Collections > Electronic Theses and Dissertations > A Multilevel Study of Schools' Influences on Adolescent Substance Use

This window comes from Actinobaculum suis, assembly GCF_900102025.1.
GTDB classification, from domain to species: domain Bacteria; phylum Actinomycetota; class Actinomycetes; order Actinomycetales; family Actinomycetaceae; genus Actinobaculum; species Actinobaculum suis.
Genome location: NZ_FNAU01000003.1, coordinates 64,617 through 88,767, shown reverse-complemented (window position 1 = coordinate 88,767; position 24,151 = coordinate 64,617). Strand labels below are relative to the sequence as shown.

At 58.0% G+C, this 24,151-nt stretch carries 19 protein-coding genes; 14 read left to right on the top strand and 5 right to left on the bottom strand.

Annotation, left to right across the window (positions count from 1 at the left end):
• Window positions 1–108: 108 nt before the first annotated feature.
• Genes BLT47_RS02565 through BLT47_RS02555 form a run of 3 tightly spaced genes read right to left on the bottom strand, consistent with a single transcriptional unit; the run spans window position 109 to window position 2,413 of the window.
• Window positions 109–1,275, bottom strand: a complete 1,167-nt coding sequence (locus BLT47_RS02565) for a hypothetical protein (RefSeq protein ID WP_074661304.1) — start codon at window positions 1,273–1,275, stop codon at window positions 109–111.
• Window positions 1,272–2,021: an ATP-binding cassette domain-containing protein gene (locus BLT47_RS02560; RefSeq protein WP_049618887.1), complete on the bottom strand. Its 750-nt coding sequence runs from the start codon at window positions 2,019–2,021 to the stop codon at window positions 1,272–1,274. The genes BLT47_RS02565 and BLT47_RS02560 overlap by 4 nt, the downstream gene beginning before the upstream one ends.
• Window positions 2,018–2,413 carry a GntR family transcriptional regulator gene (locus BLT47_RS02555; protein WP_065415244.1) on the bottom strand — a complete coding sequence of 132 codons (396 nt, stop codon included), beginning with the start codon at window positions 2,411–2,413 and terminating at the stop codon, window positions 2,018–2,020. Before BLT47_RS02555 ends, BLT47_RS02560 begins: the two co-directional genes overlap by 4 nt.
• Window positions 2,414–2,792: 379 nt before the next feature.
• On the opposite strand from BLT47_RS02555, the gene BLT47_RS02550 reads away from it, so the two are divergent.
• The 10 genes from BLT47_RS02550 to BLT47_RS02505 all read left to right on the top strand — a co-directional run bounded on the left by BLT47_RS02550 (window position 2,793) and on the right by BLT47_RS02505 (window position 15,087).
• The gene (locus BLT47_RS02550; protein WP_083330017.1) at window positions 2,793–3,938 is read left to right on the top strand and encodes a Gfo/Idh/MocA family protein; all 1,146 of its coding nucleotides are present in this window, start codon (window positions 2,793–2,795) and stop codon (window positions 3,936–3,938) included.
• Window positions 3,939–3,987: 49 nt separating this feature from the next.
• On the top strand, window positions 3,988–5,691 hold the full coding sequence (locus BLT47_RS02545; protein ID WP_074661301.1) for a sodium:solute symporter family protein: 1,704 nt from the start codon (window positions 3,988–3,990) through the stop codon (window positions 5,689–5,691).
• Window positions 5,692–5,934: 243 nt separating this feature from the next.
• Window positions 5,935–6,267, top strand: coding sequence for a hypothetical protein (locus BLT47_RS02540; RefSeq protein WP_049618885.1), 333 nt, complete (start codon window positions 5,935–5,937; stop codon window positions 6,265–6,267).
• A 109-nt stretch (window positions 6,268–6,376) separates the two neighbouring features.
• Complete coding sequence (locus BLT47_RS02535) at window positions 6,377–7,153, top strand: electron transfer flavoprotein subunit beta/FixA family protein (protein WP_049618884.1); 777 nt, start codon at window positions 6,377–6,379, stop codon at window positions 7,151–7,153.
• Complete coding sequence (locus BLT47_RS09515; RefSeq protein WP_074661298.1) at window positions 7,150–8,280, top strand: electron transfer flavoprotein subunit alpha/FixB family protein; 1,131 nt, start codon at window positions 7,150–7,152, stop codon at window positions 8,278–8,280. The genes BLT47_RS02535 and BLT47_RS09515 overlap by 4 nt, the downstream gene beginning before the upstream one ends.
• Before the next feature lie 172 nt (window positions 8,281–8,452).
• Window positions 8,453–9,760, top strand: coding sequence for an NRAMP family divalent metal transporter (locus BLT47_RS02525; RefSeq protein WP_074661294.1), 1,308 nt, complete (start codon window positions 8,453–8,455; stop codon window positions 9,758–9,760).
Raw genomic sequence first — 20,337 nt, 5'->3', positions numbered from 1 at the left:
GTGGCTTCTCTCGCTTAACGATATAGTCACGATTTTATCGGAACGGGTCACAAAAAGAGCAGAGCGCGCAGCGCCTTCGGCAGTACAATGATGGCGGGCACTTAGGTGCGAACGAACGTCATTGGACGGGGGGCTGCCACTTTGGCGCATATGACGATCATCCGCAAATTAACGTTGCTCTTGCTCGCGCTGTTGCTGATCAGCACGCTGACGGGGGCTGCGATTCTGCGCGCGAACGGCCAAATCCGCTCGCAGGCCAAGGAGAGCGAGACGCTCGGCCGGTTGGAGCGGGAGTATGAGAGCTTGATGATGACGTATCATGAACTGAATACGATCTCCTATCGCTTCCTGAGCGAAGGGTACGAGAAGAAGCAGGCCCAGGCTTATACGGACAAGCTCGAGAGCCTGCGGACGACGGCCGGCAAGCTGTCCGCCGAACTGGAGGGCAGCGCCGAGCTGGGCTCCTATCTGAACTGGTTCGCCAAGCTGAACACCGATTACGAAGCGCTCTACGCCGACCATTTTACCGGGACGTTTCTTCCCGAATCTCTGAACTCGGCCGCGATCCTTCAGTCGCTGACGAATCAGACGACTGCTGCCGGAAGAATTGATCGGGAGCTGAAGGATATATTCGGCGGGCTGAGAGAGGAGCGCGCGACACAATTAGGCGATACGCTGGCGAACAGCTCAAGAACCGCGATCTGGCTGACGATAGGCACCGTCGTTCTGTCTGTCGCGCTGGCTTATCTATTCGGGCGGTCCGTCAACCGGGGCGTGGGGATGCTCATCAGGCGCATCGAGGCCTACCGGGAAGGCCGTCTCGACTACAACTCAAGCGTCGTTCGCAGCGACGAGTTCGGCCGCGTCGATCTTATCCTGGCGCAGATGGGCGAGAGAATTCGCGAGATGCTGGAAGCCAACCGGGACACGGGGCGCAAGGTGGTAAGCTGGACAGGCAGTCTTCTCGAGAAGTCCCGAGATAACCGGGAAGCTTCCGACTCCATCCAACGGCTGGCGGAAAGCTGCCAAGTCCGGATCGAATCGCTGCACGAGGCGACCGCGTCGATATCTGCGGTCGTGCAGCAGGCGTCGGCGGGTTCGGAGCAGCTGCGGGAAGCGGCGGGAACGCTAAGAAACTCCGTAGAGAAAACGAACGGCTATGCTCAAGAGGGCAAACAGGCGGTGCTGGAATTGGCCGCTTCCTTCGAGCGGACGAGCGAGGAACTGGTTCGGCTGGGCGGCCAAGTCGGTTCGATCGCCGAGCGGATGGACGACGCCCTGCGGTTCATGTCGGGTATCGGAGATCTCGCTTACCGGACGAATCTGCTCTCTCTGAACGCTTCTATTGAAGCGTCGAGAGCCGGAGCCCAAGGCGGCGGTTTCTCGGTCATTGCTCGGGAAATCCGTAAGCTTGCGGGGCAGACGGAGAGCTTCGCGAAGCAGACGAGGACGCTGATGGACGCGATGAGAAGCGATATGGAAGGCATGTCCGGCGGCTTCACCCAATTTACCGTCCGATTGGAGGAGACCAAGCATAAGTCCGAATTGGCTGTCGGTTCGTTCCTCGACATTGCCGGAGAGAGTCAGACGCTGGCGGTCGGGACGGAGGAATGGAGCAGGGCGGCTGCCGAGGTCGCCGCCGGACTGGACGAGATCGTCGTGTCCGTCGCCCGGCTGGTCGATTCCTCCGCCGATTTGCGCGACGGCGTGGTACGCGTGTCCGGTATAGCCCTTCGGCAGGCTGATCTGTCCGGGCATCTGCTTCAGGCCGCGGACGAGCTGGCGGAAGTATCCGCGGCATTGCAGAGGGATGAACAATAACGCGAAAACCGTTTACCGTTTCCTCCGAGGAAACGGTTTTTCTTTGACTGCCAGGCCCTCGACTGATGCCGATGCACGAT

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Empirical research suggests that school contexts have significant effects on adolescent substance use. The Theory of Health Promoting Schools (HPS), developed in the United Kingdom, explains the influence of school contextual factors on substance use. Two constructs, school value-added and school ethos, have been used in recent European studies to indicate the health promoting quality of schools as it relates to adolescent substance use. I applied the Theory of HPS to a U.S. context and examined relationships between indicators of school value-added and school ethos and student smoking, drinking, heavy drinking, and marijuana use. Data come from Waves 1 and 2 of the National Longitudinal Study of Adolescent Health (Add Health) conducted with students in grades 7-12 (N=12,915 students, 127 schools). I derived and assessed the validity of two new measures of school context suggested by the Theory of HPS. School-value-added had two dimensions-- school achievement added and school truancy added. School ethos had three dimensions-- school disconnectedness, school academic trouble, and institutional disengagement. There was adequate support for construct validity to continue with modeling. I estimated a series of hierarchical generalized linear models. Pseudo intraclass correlation coefficients (ICCs) ranged from 0.06 to 0.12 for the four outcomes. As hypothesized, increases in school disconnectedness were associated with increased odds of student engagement in heavy drinking and marijuana use. Against expectations, increases in school truancy added were associated with decreased odds of student smoking and drinking, and increases in institutional disengagement were associated with decreased odds of student smoking, drinking, and heavy drinking. Also, increases in school academic trouble were associated with decreased odds of student heavy drinking and marijuana use. Cross-level interactions between the school-level variables and their individual analogs were mostly non-significant. In stratified analyses, ICCs for substance use outcomes were higher among high schools than among middle schools, except for smoking. The findings suggest that additional work is needed to develop more valid and reliable measures of the health promoting qualities of schools. However, the patterns of association also suggest that underlying theoretical assumptions about the influence of the school context should be reconsidered.